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5.0 out of 5 stars
This book should be read by all who care about our society, 3 April 2001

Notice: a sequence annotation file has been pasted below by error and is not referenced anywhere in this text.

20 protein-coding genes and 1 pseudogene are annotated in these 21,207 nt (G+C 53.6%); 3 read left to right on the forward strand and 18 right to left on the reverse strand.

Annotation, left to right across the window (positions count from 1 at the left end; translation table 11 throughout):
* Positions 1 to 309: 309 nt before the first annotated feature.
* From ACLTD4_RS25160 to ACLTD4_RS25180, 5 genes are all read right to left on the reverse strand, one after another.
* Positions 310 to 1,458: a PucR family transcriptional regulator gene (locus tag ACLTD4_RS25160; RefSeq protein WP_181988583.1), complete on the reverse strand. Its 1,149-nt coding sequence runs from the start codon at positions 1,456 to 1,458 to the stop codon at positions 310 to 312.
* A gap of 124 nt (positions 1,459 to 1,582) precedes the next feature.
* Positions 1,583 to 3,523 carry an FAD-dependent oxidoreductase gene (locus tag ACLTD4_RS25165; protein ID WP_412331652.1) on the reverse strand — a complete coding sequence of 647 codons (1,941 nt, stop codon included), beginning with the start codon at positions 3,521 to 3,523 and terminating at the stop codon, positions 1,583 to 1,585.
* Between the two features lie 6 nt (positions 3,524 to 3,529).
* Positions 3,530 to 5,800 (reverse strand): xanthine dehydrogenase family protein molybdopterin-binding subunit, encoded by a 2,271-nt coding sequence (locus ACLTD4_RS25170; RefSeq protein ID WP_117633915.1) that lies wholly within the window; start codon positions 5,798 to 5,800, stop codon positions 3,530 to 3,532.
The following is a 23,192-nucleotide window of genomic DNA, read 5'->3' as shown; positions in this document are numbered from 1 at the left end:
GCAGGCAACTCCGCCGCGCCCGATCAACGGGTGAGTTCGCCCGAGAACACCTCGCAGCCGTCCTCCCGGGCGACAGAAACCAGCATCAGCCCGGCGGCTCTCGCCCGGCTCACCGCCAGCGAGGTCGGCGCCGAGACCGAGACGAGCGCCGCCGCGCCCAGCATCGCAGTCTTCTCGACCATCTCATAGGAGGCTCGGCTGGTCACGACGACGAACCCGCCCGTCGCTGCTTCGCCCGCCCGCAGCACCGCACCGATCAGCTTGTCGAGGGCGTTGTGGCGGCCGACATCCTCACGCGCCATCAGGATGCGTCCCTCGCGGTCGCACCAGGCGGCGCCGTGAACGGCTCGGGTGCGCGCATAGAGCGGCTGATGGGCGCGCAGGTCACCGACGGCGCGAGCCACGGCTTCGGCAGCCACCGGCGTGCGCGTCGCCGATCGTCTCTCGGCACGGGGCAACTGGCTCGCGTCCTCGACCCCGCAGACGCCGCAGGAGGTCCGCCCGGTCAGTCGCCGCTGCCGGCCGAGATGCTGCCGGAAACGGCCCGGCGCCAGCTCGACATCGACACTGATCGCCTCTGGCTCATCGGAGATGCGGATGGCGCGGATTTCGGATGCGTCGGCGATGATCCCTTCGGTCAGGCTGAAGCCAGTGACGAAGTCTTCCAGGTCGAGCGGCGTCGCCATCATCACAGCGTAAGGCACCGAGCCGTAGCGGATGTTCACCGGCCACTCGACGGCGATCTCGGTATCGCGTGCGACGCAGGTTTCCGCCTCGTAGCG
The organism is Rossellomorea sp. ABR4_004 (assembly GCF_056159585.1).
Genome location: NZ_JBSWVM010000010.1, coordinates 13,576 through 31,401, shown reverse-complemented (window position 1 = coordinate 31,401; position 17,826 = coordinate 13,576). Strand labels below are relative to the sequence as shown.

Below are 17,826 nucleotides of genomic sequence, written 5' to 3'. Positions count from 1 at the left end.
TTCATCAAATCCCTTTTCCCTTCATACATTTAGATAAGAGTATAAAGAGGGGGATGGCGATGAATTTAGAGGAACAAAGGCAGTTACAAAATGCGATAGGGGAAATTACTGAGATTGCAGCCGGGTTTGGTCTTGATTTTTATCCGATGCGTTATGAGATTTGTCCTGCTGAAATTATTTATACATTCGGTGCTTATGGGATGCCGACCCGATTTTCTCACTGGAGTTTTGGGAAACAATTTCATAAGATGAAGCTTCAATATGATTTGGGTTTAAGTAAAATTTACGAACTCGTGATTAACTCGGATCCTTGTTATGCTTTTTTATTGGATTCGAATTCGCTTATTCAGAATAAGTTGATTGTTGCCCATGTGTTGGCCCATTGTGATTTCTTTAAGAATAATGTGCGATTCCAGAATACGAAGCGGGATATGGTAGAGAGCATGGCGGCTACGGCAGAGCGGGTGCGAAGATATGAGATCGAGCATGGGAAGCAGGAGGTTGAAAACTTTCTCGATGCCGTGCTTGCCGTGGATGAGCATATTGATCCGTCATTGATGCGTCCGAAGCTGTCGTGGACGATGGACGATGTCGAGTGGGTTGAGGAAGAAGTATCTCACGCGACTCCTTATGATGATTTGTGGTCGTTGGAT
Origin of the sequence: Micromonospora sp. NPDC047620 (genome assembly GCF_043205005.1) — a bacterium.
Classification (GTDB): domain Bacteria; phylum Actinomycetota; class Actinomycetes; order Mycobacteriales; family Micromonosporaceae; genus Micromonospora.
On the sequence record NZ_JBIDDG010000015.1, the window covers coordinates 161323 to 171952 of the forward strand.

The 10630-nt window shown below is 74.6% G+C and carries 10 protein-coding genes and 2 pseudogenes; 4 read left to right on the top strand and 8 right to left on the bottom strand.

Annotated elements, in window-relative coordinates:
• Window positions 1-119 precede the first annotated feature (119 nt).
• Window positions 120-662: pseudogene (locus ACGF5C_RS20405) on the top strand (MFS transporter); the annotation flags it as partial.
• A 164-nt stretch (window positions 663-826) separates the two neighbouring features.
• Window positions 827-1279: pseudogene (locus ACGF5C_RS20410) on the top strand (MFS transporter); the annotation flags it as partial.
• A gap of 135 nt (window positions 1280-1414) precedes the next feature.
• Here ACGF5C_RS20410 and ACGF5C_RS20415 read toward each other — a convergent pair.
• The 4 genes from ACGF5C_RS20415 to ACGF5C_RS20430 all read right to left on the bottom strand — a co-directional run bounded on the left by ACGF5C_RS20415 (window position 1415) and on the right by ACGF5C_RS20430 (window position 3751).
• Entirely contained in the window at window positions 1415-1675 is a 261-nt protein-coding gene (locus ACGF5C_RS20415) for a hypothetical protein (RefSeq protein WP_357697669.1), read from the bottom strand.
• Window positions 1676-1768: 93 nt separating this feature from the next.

It is now almost 20 years since MacIntyre wrote this powerful critique of modern attempts to find a plausible basis for morality. Its influence,whether acknowledged or not, has increased steadily since that time. It is reflected in the "communitarian" philosophies which, since the demise of the socialist bloc, have provided the most telling and coherent critiques of market religiosity availble. In the first chapters Kantian, Utilitarian and Emotivist moral theories are examined and found wanting. They are seen to be vulnerable to Nietzsche's devastating appeal for honesty in admitting the will to power. The Enlightenment Project with its rejection of traditional morality has failed and all we are left with is the what remnants of the traditional system can sustain us. MacIntyre then proceeds to argue for the continued validity of the Aristotlean attempt to ground moral thinking in the virtues, those qualities which develop in us as we seek a vision of the good, striving in collaboration with others towards ends which disclose themselves more fully as we pursue them. MacIntyre, in rejecting absolutist accounts of morality is often accused of relativism. "After Virtue" written in a pelucid English and rooted in practical concerns, shows how far this misconception is from the truth. If you want to understand about our moral plight and be given some conceptual tools to deliver you and others from it, buy and read this book.